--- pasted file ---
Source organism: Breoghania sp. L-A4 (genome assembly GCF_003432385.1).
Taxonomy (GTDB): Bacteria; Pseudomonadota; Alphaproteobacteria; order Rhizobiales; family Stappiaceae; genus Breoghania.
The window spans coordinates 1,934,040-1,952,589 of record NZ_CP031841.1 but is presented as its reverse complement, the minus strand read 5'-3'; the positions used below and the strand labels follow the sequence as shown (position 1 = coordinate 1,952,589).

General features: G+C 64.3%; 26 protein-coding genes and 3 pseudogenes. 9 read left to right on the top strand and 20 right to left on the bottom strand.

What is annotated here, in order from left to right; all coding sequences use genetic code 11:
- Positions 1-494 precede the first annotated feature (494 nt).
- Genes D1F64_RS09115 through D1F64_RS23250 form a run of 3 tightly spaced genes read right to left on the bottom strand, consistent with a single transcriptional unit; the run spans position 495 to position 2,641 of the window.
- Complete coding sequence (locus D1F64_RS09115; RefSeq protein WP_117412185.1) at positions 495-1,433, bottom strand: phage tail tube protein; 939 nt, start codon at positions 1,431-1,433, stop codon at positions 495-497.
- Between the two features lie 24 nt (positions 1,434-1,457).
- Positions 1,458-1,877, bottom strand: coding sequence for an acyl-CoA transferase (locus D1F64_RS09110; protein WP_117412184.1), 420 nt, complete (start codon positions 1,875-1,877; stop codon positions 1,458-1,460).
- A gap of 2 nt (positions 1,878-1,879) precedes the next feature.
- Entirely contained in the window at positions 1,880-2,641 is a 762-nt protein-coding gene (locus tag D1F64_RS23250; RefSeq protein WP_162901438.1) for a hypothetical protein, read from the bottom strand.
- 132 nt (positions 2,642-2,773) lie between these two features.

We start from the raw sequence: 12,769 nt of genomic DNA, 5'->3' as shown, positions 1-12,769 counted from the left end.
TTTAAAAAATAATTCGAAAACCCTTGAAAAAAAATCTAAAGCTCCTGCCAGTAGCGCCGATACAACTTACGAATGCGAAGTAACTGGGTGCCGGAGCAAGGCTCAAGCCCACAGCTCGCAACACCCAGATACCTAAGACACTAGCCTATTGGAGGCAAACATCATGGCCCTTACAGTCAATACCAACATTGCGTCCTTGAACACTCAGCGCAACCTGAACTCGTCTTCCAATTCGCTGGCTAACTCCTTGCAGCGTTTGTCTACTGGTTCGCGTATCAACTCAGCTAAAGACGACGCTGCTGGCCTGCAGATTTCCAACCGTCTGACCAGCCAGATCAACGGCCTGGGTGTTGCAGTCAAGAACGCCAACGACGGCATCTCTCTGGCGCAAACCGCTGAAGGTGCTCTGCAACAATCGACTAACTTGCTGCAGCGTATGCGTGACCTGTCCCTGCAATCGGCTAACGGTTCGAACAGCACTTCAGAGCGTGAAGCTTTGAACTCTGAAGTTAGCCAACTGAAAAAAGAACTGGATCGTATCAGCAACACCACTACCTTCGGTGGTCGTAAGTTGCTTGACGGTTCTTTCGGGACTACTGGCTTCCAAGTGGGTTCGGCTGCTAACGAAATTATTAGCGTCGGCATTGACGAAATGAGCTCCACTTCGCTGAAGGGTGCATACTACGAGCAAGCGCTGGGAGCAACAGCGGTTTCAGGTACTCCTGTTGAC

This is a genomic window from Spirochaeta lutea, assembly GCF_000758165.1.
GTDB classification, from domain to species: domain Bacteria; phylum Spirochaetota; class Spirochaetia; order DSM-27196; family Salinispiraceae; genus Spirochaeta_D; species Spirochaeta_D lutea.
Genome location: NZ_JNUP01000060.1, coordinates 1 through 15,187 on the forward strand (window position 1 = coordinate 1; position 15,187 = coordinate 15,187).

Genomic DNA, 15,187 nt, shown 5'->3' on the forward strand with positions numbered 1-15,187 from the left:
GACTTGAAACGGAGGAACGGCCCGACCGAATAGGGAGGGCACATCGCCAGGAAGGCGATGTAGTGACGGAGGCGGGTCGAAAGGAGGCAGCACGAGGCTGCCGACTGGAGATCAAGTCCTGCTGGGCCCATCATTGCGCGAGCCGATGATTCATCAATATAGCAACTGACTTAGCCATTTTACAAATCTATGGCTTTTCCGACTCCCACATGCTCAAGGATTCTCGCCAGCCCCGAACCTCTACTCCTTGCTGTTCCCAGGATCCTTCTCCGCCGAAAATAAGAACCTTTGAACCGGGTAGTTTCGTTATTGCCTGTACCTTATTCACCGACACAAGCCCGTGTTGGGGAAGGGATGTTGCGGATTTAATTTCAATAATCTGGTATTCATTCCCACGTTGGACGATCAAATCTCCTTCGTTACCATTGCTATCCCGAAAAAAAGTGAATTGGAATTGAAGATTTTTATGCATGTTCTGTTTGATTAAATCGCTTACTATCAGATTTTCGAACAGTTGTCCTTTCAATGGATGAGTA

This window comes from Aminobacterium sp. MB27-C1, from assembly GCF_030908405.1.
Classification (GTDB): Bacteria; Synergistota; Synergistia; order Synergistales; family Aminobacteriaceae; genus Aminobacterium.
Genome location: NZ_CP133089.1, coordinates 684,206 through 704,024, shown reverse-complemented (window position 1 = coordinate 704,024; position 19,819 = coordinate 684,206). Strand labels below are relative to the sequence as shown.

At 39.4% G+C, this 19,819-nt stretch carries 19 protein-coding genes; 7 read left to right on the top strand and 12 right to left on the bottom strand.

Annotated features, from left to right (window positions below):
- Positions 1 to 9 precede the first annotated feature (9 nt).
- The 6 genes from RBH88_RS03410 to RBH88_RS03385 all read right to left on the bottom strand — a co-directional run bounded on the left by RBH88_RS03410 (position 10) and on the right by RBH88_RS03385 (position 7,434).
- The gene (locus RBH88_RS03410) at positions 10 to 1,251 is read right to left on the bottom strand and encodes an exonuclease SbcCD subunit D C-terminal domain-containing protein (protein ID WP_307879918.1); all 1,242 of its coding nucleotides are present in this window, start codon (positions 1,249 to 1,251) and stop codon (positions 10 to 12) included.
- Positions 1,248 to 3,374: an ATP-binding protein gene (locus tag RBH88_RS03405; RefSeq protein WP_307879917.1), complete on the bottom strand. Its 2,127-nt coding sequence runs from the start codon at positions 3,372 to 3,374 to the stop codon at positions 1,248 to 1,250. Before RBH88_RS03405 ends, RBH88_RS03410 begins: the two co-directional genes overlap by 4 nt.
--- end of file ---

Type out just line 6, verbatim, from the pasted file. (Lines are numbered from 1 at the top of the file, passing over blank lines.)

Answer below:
- Positions 1-494 precede the first annotated feature (494 nt).